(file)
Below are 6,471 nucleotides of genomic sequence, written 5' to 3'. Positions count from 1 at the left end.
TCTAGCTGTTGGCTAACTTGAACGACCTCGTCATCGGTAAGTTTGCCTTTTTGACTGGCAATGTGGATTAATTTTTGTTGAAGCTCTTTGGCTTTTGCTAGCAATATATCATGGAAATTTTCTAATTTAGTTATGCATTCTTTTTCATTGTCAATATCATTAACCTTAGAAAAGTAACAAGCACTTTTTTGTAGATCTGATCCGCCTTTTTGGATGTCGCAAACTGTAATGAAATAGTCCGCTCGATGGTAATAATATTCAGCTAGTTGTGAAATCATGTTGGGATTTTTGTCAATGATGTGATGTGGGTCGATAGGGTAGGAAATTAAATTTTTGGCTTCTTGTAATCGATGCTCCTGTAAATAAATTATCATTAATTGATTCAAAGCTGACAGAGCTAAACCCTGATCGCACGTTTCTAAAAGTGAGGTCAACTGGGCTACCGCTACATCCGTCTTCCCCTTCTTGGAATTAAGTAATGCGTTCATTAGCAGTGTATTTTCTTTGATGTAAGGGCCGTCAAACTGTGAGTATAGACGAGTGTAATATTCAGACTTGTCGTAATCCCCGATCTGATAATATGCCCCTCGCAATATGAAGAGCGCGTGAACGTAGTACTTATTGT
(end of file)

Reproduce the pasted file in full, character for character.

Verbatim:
Below are 6,471 nucleotides of genomic sequence, written 5' to 3'. Positions count from 1 at the left end.
TCTAGCTGTTGGCTAACTTGAACGACCTCGTCATCGGTAAGTTTGCCTTTTTGACTGGCAATGTGGATTAATTTTTGTTGAAGCTCTTTGGCTTTTGCTAGCAATATATCATGGAAATTTTCTAATTTAGTTATGCATTCTTTTTCATTGTCAATATCATTAACCTTAGAAAAGTAACAAGCACTTTTTTGTAGATCTGATCCGCCTTTTTGGATGTCGCAAACTGTAATGAAATAGTCCGCTCGATGGTAATAATATTCAGCTAGTTGTGAAATCATGTTGGGATTTTTGTCAATGATGTGATGTGGGTCGATAGGGTAGGAAATTAAATTTTTGGCTTCTTGTAATCGATGCTCCTGTAAATAAATTATCATTAATTGATTCAAAGCTGACAGAGCTAAACCCTGATCGCACGTTTCTAAAAGTGAGGTCAACTGGGCTACCGCTACATCCGTCTTCCCCTTCTTGGAATTAAGTAATGCGTTCATTAGCAGTGTATTTTCTTTGATGTAAGGGCCGTCAAACTGTGAGTATAGACGAGTGTAATATTCAGACTTGTCGTAATCCCCGATCTGATAATATGCCCCTCGCAATATGAAGAGCGCGTGAACGTAGTACTTATTGT